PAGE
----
If we had the space it would be interesting to attempt to draw corollaries between the five ‘actualizations of grace’ and the infusion gratiae (infused grace) that we find in Aquinas. I have done further research on this, and the ‘actualizations of grace’ we find in Protestant orthodox theology come from Aquinas, and for Aquinas it comes from Aristotle. Gratia operans or operating grace, gratia cooperans or cooperating grace, and habitus gratiae or disposition of grace all can be found as foundational pieces within Thomas Aquinas’ understanding of salvation; which is ironic, because these are all fundamental components that shape Protestant Reformed orthodox soteriology.
Why is this important? Because how we think of God affects how we think of salvation, and a host of other things downstream. If Protestant theology was an attempt to protest and break from Roman theology, but the Protestant orthodox period ends up sounding once again like the very theology that the magisterial Reformers (i.e. Martin Luther, John Calvin, et al.) were seeking to break away from; wouldn’t it behoove us to critically engage with what we are being fed by contemporary theologians who are giving us theology/soteriology directly informed by theologian’s theology that is shaped by a theological/soteriological framework that might be suspect? In other words, what if the Protestant orthodox period, instead of being an actual reforming project was instead a return to the theology that the early magisterial reformers protested against? What if the early Reformation was “stillbirthed?”
Is it the best way forward for Protestant Christians to rely on Aristotle for funding our conceptions of God and Grace? It seems like many a theologian in the Reformed and evangelical traditions in the 21st century think so. But do we really want a conception of salvation that has us cooperating with God; with a conception then that has a focus towards our good works as indicatives and proofs of our salvation? Do we want a salvation like this that first points us to ourselves, even if in the name of Christ, which only after we observe our good works we are able to reflexively look to Christ our great hope? What will this do, at the least, to our daily walks and Christian spirituality? There is a better way forward.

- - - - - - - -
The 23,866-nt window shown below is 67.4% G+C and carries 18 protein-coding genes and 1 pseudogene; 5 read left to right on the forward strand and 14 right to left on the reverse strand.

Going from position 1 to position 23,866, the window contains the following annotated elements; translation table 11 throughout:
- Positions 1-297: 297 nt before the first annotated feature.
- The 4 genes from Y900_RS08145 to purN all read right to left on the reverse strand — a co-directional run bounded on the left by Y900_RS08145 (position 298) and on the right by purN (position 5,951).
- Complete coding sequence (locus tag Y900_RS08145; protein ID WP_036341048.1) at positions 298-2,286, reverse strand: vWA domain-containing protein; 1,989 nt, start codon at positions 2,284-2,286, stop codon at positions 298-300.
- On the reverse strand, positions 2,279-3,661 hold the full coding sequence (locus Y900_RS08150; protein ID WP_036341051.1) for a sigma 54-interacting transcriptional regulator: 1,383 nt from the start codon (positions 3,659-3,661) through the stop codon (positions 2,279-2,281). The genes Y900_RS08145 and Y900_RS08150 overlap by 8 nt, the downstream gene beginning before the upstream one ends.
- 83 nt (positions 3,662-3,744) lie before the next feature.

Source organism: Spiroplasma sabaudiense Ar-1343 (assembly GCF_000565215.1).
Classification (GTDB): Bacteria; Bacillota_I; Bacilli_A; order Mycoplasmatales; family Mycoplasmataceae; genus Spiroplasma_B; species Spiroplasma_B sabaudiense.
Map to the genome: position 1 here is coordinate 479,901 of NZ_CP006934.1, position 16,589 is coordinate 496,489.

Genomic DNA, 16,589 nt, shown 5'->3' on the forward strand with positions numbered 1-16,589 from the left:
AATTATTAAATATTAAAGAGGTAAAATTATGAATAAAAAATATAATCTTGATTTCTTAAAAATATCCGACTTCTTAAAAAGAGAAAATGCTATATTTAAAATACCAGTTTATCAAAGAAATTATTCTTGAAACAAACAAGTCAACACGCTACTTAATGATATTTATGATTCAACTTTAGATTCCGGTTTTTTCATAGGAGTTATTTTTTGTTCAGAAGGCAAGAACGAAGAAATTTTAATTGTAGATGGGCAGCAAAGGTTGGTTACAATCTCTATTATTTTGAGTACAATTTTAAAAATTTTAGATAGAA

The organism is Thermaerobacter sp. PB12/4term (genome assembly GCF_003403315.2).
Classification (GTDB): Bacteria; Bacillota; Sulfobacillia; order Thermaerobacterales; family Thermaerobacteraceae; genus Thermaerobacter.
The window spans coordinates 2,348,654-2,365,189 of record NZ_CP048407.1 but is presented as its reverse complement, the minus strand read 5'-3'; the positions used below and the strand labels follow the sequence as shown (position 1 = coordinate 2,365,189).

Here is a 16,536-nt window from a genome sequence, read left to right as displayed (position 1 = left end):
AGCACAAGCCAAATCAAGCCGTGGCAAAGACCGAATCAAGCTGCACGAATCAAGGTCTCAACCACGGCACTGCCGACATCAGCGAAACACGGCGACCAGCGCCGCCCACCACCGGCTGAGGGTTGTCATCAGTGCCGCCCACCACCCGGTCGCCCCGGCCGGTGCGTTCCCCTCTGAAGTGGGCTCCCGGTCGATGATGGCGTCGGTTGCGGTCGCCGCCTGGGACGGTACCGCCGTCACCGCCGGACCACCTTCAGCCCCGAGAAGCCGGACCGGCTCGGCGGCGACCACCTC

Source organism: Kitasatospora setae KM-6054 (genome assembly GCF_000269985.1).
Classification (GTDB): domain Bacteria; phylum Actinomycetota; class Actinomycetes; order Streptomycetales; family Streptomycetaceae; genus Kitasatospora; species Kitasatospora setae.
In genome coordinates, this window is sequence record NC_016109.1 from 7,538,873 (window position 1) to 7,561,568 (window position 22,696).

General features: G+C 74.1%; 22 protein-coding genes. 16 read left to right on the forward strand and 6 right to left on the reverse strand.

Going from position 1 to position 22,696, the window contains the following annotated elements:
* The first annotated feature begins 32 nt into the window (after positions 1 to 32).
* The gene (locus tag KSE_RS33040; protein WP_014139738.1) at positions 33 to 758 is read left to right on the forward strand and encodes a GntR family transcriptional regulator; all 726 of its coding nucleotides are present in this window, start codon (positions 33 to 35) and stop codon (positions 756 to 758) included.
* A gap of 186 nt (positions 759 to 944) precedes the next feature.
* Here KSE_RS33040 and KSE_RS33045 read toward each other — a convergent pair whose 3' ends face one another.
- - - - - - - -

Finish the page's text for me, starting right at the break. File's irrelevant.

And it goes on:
Ron Frost, my former historical theology professor in seminary, and mentor offers what he calls Affective Theology as an alternative to the Federal Protestant orthodox theology we just sketched and briefly considered. We here at the evangelical Calvinist offer an alternative that comes from a form of Scottish Theology through Thomas Torrance, and then from Karl Barth. These alternatives, different as they are (Frost’s approach is not related to Thomas Torrance or Karl Barth whatsoever), have a focus towards God in Christ that moves beyond the Aristotelian framed theories of salvation offered by the Post Reformed orthodox as well as what we find in contemporary popular theology like what we are currently finding in the theology promulgated by The Gospel Coalition (and other similar groups: i.e. Together 4 the Gospel etc.).
While I don’t talk about this as much as I used to, it is still this reality that motivates me. Barth and Torrance have become welcome voices for me, but there are other alternative voices in the history of ideas (which Frost really taps into, esp. with reference to Puritan theology). Like it or not there is some competition between ideas here; Federal/Covenantal/Confessional Reformed theology (i.e. corollary with Post-Reformed orthodox theology) versus what we in an umbrella term are calling evangelical Calvinism.
More to be said …
 Text we used for my Reformation Theology class in seminary.
 Steven Ozment, The Age of Reform 1250–1550: An Intellectual and Religious History of Late Medieval and Reformation Europe (New Haven&London: Yale University Press, 1980), 233.
 Richard A. Muller, Dictionary of Latin and Greek Theological Terms: Drawn Principally from Protestant Scholastics Theology (Grand Rapids, Michigan: Baker Book House, 1985), 129-30.